Happy August! In between work and taking time writing papers for my group projects, I am looking through friends’ photo albums. I have often taken pleasure in the simplicity and complexity of photographs. I have dabbled a little in front of and behind the lens and really do enjoy the understanding of both sides. Photographs are beautiful and often tell amazing stories from a single frame. More importantly, they are extremely effective when it is associated with marketing, advertising, or public relations. I, myself, am a visual learner and respond better to colors, designs and pictures or video rather than words. Now, that’s not to say that words are not expressive on their own! If we remember (long ago) probably around the time AOL Instant Messenger first came out as a free program, we were first introduced to the animated gif or emoticon. Smileys on Yahoo! Messenger were probably my favorite. I remember playing around with Graphic Converter to make my own simple gifs. Remember the glitter gifs people used to post all over MySpace? Or what about the Peanut Butter Jelly Time dancing banana? I could stare at it for an hour!
Same thing applies here. Broken down, it is more or less a video of frames of images, almost like a flipbook. The animated gif is widely used in media today, even in sports; whether it is showing a great double play from a great baseball game or Glenn “Big Baby” Davis making a goofy face after he hit a floater to bring the Celtics within one during Game 3 of the NBA Finals. (don’t ask me why or how I even remember that!)
I have recently stumbled upon this new version of an animated gif, using the same process (perhaps just a tad more complicated …) called the cinemagraph. It is exactly what you think, not quite a video, not quite a photograph. It is completely unique to what type gif I was used to seeing though the same idea.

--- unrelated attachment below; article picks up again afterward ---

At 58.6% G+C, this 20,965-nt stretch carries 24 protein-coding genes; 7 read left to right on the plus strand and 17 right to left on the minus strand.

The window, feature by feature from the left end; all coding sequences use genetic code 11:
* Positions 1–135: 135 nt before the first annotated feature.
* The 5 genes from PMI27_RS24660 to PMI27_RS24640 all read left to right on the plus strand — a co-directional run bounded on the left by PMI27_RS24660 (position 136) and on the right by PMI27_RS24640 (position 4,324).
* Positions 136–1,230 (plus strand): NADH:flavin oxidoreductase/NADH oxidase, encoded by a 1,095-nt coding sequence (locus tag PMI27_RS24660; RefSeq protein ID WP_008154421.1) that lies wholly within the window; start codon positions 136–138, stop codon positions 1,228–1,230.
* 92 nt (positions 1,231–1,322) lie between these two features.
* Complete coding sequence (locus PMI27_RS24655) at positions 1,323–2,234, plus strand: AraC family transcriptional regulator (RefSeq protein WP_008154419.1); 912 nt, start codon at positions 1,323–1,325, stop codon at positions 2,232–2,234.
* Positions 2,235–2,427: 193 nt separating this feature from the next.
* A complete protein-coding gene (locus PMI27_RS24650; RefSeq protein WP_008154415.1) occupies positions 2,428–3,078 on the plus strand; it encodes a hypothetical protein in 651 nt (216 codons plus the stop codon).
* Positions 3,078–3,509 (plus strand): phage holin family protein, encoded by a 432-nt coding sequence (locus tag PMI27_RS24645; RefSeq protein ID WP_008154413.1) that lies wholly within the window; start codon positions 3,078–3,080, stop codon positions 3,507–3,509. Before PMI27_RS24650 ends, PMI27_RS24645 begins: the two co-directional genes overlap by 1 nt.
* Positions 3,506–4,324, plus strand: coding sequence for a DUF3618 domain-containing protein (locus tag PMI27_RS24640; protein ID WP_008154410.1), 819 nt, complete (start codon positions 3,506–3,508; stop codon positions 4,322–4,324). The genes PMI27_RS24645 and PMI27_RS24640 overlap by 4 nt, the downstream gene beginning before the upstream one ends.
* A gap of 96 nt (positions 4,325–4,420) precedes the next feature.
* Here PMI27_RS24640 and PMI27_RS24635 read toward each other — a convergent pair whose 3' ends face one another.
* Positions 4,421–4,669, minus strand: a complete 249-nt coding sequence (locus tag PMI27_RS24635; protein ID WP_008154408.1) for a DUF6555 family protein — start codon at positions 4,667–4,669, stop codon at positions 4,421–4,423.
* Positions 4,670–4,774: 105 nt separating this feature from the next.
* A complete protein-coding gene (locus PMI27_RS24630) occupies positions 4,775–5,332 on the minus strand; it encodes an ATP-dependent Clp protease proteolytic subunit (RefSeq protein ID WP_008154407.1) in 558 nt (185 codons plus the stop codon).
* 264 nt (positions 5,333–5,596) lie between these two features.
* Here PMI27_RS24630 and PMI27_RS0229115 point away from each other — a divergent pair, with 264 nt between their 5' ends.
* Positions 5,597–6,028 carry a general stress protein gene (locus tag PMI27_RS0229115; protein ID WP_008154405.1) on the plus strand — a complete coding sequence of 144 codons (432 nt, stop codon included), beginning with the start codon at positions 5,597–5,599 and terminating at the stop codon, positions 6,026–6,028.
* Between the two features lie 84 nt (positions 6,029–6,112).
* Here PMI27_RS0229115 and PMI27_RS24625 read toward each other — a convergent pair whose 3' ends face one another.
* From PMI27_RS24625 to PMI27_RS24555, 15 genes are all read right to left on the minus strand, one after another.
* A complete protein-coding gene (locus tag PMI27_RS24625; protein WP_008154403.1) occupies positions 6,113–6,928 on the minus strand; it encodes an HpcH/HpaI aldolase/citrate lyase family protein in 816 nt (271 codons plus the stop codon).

Created by Jamie Beck and Kevin Burg, they have taken the animated gif to a new level. I would love to have something like this on the blog. It is almost creepy how realistic it is. Literally making the photograph capture an exact moment in time. A simple “Wow” factor like this can boost any Website or page. Even though this idea was formally developed within the last year or so, I’m looking forward to the future of cinemagraphs, specifically with sports, athletes and big businesses. It is also a much smaller file and loads quicker outside of having Flash or HTML5 loading on a Website. Definitely something to think about with graphic design!
You can find tutorials online if you search for them, and it is only a matter of time until an actual app or simple generated website is created specifically for cinemagraphs, much like gifsoup. I always enjoy little DIY ideas and doing it yourself or with a good friend.
Not to mention the satisfaction of a finished product you’ve worked hard on is always a good feeling! I’m definitely going to attempt to make one of these at some point. Here’s a few of my favorites from Jamie (http://fromme-toyou.tumblr.com) & Kevin’s (http://kevin.tumblr.com/) collaborative gifs where subtle motion images like wind are used:
A new type of visual is always exciting to learn about. Being fresh and creative in any industry is what sells any particular product or service. Be unique and inspire others! Have an idea for my next blog post? Shoot me an email!